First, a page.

Abstract 2596: The Significance of a Reverse Pattern in Pulse Pressure Amplification in Predicting Coronary Artery Disease and Abnormal Left Ventricular Remodeling in Patients with Hypertension
Introduction: Under normal conditions, arterial pressure wave reflections affect the peak systolic pressure of the peripheral but not central waveform, leading to pulse pressure amplification (PPA) in the periphery. In conditions of vascular disease that lead to decreased compliance of the central arteries, it is possible for the reflected waves to affect the peak systolic pressure of the central waveform more so than in the periphery, thereby augmenting central aortic pulse pressure (PP) more than peripheral PP.
Hypothesis: We hypothesized, that in patients with hypertension, this reverse pattern in PPA may predict the presence of coronary artery disease as well as the presence of abnormal left ventricular (LV) remodeling.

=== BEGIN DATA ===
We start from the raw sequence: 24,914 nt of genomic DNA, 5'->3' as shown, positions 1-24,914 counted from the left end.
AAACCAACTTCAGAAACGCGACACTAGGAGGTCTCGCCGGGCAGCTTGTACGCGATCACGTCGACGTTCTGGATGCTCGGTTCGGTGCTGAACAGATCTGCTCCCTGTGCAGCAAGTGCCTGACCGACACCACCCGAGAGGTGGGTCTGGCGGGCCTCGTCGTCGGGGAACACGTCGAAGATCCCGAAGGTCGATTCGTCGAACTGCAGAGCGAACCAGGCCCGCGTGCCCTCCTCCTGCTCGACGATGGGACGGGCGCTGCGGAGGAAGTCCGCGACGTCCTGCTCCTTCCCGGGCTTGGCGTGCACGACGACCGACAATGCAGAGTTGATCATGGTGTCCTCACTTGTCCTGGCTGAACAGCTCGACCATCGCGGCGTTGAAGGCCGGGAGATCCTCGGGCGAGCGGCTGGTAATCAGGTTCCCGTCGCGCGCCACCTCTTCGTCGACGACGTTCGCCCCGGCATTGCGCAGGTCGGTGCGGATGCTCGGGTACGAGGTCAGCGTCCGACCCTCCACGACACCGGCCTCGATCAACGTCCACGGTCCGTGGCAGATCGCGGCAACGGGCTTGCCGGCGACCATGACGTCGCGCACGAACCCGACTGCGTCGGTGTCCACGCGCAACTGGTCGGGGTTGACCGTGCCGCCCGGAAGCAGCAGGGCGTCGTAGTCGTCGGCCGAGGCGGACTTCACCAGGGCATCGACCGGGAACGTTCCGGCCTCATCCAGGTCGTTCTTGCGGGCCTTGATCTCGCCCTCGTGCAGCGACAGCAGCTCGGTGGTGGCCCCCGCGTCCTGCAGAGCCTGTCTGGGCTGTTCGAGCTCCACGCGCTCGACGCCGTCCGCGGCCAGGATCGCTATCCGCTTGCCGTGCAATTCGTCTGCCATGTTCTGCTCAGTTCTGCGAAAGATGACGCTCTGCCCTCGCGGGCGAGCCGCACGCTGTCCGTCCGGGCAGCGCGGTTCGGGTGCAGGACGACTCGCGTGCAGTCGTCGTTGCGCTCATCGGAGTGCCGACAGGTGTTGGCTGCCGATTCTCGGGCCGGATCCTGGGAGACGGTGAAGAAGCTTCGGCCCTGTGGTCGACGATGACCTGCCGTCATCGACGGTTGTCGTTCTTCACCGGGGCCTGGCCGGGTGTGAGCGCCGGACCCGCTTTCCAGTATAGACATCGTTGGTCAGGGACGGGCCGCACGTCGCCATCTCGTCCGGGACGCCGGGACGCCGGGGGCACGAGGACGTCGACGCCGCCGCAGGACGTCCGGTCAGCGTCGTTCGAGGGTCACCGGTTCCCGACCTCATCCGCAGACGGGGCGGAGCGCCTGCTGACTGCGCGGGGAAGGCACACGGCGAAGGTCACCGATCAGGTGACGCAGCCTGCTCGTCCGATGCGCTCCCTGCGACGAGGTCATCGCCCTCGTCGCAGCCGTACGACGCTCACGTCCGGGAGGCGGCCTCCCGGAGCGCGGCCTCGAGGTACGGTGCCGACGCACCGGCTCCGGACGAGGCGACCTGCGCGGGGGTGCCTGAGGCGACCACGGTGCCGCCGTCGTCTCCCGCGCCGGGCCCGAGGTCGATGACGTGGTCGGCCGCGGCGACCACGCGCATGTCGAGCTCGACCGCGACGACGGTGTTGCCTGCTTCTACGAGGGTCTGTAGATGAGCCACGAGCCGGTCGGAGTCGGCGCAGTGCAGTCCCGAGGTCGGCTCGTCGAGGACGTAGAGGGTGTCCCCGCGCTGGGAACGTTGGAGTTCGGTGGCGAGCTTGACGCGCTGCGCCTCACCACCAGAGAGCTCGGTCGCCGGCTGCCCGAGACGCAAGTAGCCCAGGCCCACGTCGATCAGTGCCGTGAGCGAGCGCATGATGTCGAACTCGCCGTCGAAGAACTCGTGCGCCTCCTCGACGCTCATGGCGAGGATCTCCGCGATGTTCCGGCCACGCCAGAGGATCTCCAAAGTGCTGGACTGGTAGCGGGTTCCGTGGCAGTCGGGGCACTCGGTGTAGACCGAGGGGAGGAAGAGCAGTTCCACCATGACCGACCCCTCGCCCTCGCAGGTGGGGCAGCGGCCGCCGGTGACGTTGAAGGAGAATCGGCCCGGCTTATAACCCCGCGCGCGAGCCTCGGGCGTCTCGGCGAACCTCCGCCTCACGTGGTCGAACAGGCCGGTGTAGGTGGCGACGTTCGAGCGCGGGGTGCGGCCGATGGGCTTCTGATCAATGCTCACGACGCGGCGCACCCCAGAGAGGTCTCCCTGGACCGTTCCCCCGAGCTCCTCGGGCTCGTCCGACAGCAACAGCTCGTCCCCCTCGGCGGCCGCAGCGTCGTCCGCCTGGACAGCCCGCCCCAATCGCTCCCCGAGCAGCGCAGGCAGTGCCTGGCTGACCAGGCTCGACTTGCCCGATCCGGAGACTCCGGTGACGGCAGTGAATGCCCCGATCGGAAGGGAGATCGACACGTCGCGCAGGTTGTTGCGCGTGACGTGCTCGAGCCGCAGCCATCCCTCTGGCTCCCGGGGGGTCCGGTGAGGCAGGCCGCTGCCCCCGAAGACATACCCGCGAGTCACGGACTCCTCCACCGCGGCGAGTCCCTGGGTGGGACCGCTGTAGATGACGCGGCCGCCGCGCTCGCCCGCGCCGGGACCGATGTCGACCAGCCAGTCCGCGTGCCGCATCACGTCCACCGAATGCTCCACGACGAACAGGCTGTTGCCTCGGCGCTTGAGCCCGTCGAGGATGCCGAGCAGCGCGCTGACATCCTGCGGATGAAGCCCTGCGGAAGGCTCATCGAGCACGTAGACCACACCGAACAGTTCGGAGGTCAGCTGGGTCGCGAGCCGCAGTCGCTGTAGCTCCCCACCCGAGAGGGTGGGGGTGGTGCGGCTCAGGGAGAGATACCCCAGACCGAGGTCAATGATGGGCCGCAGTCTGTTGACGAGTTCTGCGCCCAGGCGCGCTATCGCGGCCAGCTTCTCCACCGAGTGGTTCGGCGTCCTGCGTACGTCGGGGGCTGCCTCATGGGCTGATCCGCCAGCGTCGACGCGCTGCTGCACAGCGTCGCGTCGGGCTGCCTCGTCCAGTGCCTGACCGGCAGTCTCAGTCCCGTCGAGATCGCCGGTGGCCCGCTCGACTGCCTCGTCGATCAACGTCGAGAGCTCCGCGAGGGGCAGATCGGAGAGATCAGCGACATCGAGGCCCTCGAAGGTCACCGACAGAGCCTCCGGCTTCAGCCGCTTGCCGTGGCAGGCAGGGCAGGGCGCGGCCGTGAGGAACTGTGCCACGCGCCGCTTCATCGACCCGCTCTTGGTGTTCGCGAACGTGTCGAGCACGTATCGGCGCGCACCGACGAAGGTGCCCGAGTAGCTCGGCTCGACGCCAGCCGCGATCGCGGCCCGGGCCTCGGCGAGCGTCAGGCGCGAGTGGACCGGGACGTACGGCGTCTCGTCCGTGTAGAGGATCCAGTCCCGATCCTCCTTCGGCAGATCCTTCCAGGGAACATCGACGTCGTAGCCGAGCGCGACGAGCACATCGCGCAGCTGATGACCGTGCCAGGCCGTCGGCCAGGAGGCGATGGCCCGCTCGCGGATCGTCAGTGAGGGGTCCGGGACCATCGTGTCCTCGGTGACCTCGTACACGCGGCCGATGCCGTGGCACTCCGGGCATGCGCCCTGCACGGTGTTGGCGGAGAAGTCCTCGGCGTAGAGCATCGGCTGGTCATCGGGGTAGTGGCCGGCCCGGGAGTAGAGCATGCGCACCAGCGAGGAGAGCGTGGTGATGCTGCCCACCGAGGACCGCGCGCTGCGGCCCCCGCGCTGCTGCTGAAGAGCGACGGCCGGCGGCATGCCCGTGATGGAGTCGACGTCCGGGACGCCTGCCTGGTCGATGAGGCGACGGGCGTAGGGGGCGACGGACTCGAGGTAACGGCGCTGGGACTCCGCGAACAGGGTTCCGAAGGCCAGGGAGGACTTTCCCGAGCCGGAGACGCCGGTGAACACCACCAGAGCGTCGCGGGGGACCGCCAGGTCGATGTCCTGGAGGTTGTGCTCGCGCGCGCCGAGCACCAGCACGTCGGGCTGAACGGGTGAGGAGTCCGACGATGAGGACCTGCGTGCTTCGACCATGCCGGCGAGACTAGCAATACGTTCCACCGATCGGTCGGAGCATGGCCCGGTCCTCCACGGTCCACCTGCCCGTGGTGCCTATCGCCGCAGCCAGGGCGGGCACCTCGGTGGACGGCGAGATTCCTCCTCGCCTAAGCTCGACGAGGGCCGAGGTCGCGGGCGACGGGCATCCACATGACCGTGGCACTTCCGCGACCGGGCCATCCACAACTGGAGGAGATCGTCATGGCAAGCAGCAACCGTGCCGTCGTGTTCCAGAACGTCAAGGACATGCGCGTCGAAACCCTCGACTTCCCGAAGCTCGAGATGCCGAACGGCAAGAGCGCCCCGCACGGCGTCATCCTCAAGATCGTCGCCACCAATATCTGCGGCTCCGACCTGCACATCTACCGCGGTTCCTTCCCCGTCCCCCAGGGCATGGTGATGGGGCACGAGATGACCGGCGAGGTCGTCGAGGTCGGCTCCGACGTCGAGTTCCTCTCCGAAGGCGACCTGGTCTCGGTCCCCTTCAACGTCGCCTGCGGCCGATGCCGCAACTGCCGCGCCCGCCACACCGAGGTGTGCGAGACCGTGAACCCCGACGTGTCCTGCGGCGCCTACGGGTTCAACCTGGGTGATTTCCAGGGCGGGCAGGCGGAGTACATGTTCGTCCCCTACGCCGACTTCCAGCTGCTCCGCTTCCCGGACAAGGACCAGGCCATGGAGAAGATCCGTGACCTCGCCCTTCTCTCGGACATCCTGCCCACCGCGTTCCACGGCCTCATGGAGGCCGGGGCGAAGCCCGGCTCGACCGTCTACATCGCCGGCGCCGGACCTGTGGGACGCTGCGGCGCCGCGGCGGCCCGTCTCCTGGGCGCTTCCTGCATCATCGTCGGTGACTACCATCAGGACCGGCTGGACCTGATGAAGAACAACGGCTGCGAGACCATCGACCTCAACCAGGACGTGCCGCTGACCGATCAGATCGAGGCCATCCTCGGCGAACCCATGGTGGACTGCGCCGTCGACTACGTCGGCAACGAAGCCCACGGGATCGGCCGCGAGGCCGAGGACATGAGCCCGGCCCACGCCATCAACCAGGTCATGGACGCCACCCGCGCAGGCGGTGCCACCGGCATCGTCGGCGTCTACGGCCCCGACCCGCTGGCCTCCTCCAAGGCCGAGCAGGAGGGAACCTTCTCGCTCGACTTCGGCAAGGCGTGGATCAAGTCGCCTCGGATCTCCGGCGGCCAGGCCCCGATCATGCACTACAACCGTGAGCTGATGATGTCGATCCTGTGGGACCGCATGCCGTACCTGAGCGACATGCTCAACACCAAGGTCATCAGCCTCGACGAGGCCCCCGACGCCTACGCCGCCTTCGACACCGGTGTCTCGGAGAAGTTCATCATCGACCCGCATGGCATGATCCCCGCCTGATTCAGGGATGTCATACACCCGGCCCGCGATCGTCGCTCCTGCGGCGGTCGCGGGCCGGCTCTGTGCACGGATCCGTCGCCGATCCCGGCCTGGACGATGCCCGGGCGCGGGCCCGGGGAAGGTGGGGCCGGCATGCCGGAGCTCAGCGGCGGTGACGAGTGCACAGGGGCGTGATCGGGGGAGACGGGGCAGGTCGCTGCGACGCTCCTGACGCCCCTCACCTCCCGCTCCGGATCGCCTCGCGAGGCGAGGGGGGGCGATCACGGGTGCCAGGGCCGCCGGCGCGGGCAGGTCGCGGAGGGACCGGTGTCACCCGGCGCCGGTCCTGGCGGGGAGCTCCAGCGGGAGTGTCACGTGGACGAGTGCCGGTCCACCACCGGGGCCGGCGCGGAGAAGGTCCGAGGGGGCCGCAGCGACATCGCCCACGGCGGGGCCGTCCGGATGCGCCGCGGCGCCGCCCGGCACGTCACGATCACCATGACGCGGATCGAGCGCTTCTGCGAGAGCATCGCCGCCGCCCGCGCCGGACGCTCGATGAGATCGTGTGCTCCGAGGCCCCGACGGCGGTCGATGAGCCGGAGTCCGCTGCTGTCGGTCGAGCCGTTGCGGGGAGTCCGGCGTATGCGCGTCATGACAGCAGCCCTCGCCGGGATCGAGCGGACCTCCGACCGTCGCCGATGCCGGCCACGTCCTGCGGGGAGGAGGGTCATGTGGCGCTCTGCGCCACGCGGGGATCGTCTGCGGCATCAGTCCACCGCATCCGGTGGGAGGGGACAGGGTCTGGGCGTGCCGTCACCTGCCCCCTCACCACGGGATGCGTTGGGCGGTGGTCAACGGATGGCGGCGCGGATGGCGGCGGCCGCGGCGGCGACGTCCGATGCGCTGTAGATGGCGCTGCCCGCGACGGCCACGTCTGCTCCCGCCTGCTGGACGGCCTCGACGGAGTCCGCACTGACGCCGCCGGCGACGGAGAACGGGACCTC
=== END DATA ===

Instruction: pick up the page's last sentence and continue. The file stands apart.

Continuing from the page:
Methods: We reviewed 370 consecutive patients with known hypertension, normal LV ejection fractions, no valvular disease who were sent for cardiac catheterization for the screening of coronary artery disease. Echocardiograms were reviewed for the presence of abnormal LV remodeling as defined by an increase in mass or relative wall thickness. The pattern of PPA, measured at time of catheterization, was quantified by the numerical difference of central PP minus peripheral PP; normal pattern a negative value, reverse pattern a positive value. The presence of significant coronary artery disease required at least 1 coronary artery stenosis >/= 70%.
Results: A reversal pattern of PPA had an increased odds ratio for CAD of 2.1 (95% CI 1.4 –3.8, p < 0.01). Adjusting for age, gender, systolic and diastolic pressures, the OR remained significant at 1.9 (1.3 - 3.8, p < 0.01). In contrast, there was no significant correlation with the presence of abnormal LV remodeling: Normal (n= 125) PPA = (+) 2.3; abnormal (n= 245) PPA = (+) 1.9 (p = 0.47).
Conclusion: A reversed pattern of PPA is predictive of CAD but not abnormal LV remodeling in patients with hypertension. While treatment of the overall absolute level of blood pressure is likely sufficient for the prevention of abnormal LV remodeling, a regimen that specifically improves central aortic compliance may also be necessary for the prevention of coronary artery disease. Newer technology that allows for the non-invasive measurement of central PP will make it easier to determine the pattern of PPA.